As predicted earlier this year, on-prem equipment will continue to quickly move to the cloud or managed infrastructure. This process was rapidly accelerated in 2020 as organizations were forced to go fully remote and lacked access to infrastructure during the pandemic. This will still be true for the remainder of 2020 and certainly continue into the new year. As businesses figure out how much of their workforce will continue to WFH, they’ll be forced to determine what their on-prem footprint will look like long-term. 

As employees remain off-site, cloud solutions will gain steam as they increasingly become the more efficient and secure options. WFH will continue to push for solutions that are accessible from anywhere with an internet connection, this includes UCaaS, CCaaS, file and software access, and even the full-on computer itself in the form of Virtual-Desktop-Infrastructure or Desktop-as-a-Service.

Cloud security presents new challenges 

The significant increase in the number of remote employees and businesses embracing work from home models has spurred a major focus around cybersecurity and data protection. Removal of the office perimeter combined with the propensity for human errors and lax security measures has led to greater opportunity for cyber criminals to infiltrate networks and steal valuable business and customer data. This has more put increased focus on cloud security and data protection for IT teams.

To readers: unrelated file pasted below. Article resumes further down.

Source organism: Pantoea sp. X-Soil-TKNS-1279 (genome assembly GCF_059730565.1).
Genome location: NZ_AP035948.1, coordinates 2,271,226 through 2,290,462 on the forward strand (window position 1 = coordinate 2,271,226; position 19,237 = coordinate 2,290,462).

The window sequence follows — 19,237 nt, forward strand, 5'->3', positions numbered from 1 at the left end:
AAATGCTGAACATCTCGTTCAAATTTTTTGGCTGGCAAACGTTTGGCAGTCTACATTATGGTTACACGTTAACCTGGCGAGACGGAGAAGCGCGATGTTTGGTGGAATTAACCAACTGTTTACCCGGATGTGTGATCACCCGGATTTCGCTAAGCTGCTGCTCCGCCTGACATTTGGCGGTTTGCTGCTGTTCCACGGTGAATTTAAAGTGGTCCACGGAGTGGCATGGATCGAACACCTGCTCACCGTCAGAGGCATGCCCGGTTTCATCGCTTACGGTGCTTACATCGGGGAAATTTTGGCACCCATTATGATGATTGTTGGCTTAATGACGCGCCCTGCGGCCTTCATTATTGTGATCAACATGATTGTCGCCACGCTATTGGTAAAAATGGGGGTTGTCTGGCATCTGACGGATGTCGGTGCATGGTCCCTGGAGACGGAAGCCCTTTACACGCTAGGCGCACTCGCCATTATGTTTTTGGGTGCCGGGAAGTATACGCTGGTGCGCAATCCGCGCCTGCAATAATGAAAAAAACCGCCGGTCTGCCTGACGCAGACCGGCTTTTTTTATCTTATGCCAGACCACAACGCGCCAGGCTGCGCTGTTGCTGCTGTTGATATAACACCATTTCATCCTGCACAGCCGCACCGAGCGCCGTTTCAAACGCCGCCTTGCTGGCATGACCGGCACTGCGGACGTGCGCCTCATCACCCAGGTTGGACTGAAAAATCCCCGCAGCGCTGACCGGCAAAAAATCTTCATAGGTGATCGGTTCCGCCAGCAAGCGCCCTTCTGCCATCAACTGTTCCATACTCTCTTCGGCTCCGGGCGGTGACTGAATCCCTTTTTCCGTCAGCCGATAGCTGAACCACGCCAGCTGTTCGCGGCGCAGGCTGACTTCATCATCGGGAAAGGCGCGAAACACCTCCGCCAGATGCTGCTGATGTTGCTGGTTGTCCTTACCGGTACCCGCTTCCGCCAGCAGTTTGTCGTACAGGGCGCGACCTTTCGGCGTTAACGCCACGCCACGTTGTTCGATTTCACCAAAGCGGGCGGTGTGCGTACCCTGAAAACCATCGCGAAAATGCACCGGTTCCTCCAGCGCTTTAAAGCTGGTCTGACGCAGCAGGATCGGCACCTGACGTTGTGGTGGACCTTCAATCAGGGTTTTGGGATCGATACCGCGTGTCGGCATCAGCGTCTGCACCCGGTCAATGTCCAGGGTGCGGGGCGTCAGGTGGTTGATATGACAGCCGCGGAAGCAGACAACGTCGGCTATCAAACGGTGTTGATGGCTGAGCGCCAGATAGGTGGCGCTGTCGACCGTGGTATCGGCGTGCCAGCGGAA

Security needs to be considered at all stages of IT, especially when deploying cloud applications and implementing new systems and solutions the organization has not yet used. The pandemic has caused organizations to rapidly look at migrating applications from their premise into the cloud. When you rush this process, you can easily overlook key aspects (defined secure server builds for the cloud, policies/procedures from moving applications to the cloud, Security Event Visibility into new cloud infrastructures, etc). Threat actors are aware of these sloppy changes and IT must partner with security to be on the lookout in the new year.

Workplace AI will boost automation